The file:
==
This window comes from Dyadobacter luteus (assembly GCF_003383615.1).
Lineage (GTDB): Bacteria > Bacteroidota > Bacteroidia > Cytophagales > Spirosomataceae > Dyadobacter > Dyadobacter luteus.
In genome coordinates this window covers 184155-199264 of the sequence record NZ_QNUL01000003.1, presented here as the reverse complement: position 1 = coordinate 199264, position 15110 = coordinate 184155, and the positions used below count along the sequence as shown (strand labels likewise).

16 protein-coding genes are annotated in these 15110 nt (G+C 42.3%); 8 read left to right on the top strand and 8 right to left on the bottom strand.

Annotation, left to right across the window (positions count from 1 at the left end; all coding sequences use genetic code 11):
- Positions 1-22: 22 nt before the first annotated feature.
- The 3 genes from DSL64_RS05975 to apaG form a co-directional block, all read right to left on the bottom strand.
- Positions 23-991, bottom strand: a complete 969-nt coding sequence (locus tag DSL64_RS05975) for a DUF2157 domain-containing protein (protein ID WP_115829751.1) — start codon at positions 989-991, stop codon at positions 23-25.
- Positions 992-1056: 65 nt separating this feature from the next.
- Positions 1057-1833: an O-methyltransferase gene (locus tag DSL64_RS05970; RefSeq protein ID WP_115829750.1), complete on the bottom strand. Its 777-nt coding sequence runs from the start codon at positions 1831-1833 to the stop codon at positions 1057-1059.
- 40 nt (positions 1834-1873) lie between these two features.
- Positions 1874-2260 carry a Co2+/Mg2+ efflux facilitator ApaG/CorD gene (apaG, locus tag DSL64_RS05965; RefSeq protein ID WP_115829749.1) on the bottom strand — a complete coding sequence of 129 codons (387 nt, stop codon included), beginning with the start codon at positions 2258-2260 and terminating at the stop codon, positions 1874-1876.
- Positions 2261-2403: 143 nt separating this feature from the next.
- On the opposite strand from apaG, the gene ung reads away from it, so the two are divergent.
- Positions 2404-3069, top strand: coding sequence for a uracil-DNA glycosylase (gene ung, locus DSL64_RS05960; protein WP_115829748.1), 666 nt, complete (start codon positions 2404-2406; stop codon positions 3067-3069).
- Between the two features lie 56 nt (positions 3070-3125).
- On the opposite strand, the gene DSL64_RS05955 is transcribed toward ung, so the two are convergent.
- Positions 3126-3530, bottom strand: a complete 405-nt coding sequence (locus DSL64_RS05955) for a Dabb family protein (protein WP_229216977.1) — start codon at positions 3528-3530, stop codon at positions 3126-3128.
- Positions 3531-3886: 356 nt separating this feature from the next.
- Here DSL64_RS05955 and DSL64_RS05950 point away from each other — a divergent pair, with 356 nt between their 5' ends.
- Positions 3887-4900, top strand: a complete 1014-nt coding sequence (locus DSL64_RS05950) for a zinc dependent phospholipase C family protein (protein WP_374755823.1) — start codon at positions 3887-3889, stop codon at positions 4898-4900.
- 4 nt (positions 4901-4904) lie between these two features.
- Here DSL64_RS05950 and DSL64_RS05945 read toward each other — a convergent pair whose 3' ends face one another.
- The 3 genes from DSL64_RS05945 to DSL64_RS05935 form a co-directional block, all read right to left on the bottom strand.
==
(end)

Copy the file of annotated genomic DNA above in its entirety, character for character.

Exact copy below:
This window comes from Dyadobacter luteus (assembly GCF_003383615.1).
Lineage (GTDB): Bacteria > Bacteroidota > Bacteroidia > Cytophagales > Spirosomataceae > Dyadobacter > Dyadobacter luteus.
In genome coordinates this window covers 184155-199264 of the sequence record NZ_QNUL01000003.1, presented here as the reverse complement: position 1 = coordinate 199264, position 15110 = coordinate 184155, and the positions used below count along the sequence as shown (strand labels likewise).

16 protein-coding genes are annotated in these 15110 nt (G+C 42.3%); 8 read left to right on the top strand and 8 right to left on the bottom strand.

Annotation, left to right across the window (positions count from 1 at the left end; all coding sequences use genetic code 11):
- Positions 1-22: 22 nt before the first annotated feature.
- The 3 genes from DSL64_RS05975 to apaG form a co-directional block, all read right to left on the bottom strand.
- Positions 23-991, bottom strand: a complete 969-nt coding sequence (locus tag DSL64_RS05975) for a DUF2157 domain-containing protein (protein ID WP_115829751.1) — start codon at positions 989-991, stop codon at positions 23-25.
- Positions 992-1056: 65 nt separating this feature from the next.
- Positions 1057-1833: an O-methyltransferase gene (locus tag DSL64_RS05970; RefSeq protein ID WP_115829750.1), complete on the bottom strand. Its 777-nt coding sequence runs from the start codon at positions 1831-1833 to the stop codon at positions 1057-1059.
- 40 nt (positions 1834-1873) lie between these two features.
- Positions 1874-2260 carry a Co2+/Mg2+ efflux facilitator ApaG/CorD gene (apaG, locus tag DSL64_RS05965; RefSeq protein ID WP_115829749.1) on the bottom strand — a complete coding sequence of 129 codons (387 nt, stop codon included), beginning with the start codon at positions 2258-2260 and terminating at the stop codon, positions 1874-1876.
- Positions 2261-2403: 143 nt separating this feature from the next.
- On the opposite strand from apaG, the gene ung reads away from it, so the two are divergent.
- Positions 2404-3069, top strand: coding sequence for a uracil-DNA glycosylase (gene ung, locus DSL64_RS05960; protein WP_115829748.1), 666 nt, complete (start codon positions 2404-2406; stop codon positions 3067-3069).
- Between the two features lie 56 nt (positions 3070-3125).
- On the opposite strand, the gene DSL64_RS05955 is transcribed toward ung, so the two are convergent.
- Positions 3126-3530, bottom strand: a complete 405-nt coding sequence (locus DSL64_RS05955) for a Dabb family protein (protein WP_229216977.1) — start codon at positions 3528-3530, stop codon at positions 3126-3128.
- Positions 3531-3886: 356 nt separating this feature from the next.
- Here DSL64_RS05955 and DSL64_RS05950 point away from each other — a divergent pair, with 356 nt between their 5' ends.
- Positions 3887-4900, top strand: a complete 1014-nt coding sequence (locus DSL64_RS05950) for a zinc dependent phospholipase C family protein (protein WP_374755823.1) — start codon at positions 3887-3889, stop codon at positions 4898-4900.
- 4 nt (positions 4901-4904) lie between these two features.
- Here DSL64_RS05950 and DSL64_RS05945 read toward each other — a convergent pair whose 3' ends face one another.
- The 3 genes from DSL64_RS05945 to DSL64_RS05935 form a co-directional block, all read right to left on the bottom strand.